Recently, the media has been filled with news stories about automotive recalls involving millions of vehicles equipped with defective ignition switches, exploding air bag inflators, or diesel engines that don't pass emissions standards. Over the years, numerous recalls have affected nearly every automobile manufacturer. In 2015 alone, there were close to 900 recalls affecting 51 million cars, trucks, buses, RVs, and motorcycles, according to the National Highway Traffic Safety Administration (NHTSA).
Vehicles have become much safer over time, of course, but there's still room for improvement. According to NHTSA, traffic crashes are the No. 1 cause of debilitating injuries and the No. 1 killer of Americans under the age of 34. In recent years, about 33,000 people have been killed annually in car crashes on U.S. roads. One effective way to improve vehicle safety is through recalls: identifying unsafe vehicles and getting them repaired or off the road as quickly as possible.
What exactly what is a recall, who decides if a recall is needed, and how are recalls conducted? The answers depend on the type of recall. Here we’ll consider two categories of recall: recalls for safety defects, and emissions-related recalls.
Safety Defects AND EMISSION Problems
NHTSA, an agency of the U.S. Department of Transportation, is responsible for issuing vehicle safety standards and recalling vehicles that fail to meet those standards or have safety defects. Safety recalls typically happen in one of three ways: They can be voluntarily initiated by a vehicle manufacturer, influenced by NHTSA investigations, or ordered by NHTSA through the courts.
Generally speaking, a recall is warranted when a vehicle or item of motor vehicle equipment doesn't comply with a federal motor vehicle safety standard, or when a vehicle has a safety defect. Examples of safety defects include seats or seatbacks that fail unexpectedly in normal use, problems with electrical wiring that result in a fire, and defective steering components that break suddenly, causing drivers to lose control of their vehicles.
Most recalls are started by complaints that motorists submit to NHTSA's Office of Defects Investigation, known as ODI, or to vehicle manufacturers. NHTSA staff looks at every complaint to determine whether it seems to be an isolated incident or represents a possible trend. However, a recall investigation can be triggered by a single event if it is serious enough.
In addition, the Environmental Protection Agency has the authority to issue emission-related recalls if vehicles that are in use fail to pass stringent emissions tests on a dynamometer (a treadmill for cars). These are the same tests used to certify new cars for sale. They're carried out by driving a vehicle on a dynamometer to simulate the way it's driven on the road. These aren';t the same tests as those used for periodic state-run inspection and maintenance programs. They're far more stringent and use much more sophisticated emissions test equipment.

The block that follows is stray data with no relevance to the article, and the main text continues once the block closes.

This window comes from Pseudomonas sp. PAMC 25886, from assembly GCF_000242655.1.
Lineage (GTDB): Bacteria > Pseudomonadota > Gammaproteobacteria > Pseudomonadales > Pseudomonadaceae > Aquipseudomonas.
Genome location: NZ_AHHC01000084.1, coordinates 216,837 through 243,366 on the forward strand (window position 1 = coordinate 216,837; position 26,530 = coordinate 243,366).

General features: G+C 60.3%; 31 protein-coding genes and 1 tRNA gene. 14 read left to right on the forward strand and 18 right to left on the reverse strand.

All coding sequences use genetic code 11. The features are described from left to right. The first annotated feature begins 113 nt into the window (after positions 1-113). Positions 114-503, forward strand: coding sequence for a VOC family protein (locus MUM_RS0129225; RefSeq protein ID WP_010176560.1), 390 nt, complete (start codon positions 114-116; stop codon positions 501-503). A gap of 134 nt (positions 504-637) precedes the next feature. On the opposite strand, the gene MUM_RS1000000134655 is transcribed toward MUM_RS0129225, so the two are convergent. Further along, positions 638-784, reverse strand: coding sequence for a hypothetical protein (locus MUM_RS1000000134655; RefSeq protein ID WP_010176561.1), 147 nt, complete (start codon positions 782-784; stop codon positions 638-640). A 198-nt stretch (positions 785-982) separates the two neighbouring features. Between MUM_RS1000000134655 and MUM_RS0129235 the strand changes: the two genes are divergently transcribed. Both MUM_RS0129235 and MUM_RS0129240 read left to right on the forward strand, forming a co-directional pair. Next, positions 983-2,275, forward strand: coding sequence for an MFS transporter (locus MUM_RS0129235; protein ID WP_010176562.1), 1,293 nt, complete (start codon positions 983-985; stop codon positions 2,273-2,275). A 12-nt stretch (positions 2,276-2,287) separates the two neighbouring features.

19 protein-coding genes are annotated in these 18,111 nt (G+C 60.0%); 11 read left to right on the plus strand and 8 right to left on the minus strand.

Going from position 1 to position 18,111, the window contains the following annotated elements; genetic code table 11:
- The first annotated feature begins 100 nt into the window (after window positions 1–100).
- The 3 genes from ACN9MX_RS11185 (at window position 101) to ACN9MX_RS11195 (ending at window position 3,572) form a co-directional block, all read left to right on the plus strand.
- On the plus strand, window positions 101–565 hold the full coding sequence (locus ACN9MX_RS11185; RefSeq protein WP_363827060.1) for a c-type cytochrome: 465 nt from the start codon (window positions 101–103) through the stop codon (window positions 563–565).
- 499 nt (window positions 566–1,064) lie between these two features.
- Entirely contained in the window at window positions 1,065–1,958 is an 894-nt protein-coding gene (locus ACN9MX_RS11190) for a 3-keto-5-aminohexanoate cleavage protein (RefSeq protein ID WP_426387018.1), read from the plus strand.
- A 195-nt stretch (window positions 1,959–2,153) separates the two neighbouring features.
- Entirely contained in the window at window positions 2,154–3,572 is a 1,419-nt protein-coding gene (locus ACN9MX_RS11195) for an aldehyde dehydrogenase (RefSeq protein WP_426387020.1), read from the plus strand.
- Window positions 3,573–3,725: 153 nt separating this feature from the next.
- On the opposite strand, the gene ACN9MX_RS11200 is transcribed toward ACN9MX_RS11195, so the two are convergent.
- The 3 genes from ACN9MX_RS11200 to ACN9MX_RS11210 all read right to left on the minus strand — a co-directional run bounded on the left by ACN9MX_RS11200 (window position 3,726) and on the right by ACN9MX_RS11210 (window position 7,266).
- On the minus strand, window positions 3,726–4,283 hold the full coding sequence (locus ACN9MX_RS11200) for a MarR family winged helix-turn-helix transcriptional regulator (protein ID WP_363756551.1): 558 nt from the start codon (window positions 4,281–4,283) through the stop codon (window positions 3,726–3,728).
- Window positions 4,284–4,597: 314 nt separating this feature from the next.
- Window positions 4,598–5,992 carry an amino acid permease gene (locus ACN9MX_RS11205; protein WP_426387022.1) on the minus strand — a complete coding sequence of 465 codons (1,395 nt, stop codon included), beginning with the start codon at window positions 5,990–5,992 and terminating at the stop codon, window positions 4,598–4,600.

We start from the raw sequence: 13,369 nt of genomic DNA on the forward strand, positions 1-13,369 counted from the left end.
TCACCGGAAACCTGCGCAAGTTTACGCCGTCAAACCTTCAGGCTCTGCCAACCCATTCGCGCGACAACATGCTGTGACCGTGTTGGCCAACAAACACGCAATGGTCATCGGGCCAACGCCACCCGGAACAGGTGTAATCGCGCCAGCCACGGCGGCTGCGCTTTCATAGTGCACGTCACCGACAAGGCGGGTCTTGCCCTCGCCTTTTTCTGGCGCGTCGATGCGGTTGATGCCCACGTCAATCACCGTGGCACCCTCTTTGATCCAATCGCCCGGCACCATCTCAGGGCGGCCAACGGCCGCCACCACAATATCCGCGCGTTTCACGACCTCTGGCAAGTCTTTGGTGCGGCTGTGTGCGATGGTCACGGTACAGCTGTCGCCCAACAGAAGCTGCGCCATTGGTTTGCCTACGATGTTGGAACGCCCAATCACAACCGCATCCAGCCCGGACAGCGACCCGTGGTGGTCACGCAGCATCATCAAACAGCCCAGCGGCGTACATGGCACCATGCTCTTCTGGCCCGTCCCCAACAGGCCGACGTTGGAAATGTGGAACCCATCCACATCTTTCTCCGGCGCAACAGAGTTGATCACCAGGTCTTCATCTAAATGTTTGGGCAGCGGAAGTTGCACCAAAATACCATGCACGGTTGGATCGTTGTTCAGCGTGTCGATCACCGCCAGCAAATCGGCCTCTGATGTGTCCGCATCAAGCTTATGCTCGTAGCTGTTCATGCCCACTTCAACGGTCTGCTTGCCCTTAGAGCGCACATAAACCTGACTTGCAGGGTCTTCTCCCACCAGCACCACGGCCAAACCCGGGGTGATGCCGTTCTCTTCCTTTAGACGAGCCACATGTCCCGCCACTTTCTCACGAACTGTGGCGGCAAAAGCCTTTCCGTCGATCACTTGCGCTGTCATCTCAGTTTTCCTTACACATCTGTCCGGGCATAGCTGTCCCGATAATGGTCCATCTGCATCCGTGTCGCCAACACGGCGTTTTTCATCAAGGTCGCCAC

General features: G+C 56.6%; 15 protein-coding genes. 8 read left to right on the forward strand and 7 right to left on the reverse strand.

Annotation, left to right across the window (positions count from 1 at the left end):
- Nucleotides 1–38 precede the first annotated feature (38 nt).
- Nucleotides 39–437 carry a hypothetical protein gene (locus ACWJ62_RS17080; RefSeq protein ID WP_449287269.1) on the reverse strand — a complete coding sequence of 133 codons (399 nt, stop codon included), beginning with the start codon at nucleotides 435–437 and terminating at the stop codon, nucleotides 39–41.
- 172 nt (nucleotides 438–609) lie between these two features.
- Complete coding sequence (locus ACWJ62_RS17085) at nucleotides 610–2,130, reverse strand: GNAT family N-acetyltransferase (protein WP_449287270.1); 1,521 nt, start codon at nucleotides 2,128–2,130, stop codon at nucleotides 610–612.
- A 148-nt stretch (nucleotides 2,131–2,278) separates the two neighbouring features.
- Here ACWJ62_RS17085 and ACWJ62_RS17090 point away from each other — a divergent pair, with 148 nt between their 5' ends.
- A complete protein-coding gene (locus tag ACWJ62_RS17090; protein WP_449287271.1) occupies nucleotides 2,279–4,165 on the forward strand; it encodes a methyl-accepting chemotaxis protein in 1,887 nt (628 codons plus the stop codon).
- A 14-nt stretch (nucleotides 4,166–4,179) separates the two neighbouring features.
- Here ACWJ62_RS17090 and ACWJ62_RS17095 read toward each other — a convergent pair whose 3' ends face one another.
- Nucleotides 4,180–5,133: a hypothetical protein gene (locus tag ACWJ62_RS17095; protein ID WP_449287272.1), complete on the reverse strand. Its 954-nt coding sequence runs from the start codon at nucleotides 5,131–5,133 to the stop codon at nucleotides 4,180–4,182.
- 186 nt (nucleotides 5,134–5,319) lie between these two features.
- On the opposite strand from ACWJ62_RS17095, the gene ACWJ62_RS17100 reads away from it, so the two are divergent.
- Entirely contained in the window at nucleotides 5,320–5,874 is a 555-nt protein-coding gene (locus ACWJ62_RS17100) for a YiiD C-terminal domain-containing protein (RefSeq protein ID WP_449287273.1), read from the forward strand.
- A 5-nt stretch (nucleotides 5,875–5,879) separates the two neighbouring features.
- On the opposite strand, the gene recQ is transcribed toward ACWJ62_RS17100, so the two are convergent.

How Are Safety Recalls Conducted?
First, NHTSA's Defects Assessment Division, or DAD, screens consumer complaints and other relevant information. If it decides a safety-related trend exists, it informs an ODI panel, which chooses whether or not to open a safety-defect investigation. NHTSA also reviews petitions from anyone who asks to open a safety-related investigation. If the petition is granted, NHTSA opens an investigation.
Investigations are conducted in two phases. In the preliminary evaluation, ODI considers additional information to determine if further analysis is warranted. ODI may close the investigation because it decides further investigation isn't needed, or because the manufacturer decides to conduct a recall.
If further analysis is needed, ODI gathers additional information for a more thorough engineering analysis. ODI either closes the investigation if it doesn't find a safety defect or if the automaker decides to conduct a recall. If ODI identifies a safety defect, the carmaker can present new analysis or data. If it's not persuasive, ODI sends the carmaker a recall request letter.
Finally, NHTSA's Recall Management Division maintains the administrative records for all safety recalls and monitors them to ensure that the scope of the recall and the completion rate and remedy are adequate.
Reporting a Safety Problem and Dealing With Recalls
If you think your vehicle has a safety problem, you can report it to NHTSA in three ways:
If a vehicle is recalled, automakers are required to notify vehicle owners and fix the problem at no charge to the owner. However, automakers might not have the necessary information to contact car owners, and owners may be unaware that their car has been recalled. This may be why, according to NHTSA figures, approximately 25 percent of recalled vehicles never make it to dealers for repairs.
To determine if there is a recall for your vehicle, you can search by entering your car's make, model, and year under the “Vehicle Owners” tab at www.safercar.gov. You also can find out if open recalls exist by entering your car's vehicle identification number, or VIN, which can be found on your car's registration and on the dashboard. NHTSA even has a free SaferCar app for iPhone and Android operating systems that provides real-time vehicle safety information.
Whether a recall is safety- or emissions-related, AAA recommends that motorists have necessary repairs completed as quickly as possible. Doing so could save their life or the life of a loved one where a safety recall is concerned, and protect the environment in the instance of an emission-related recall.
– AAA staff
March/April 2016 Issue
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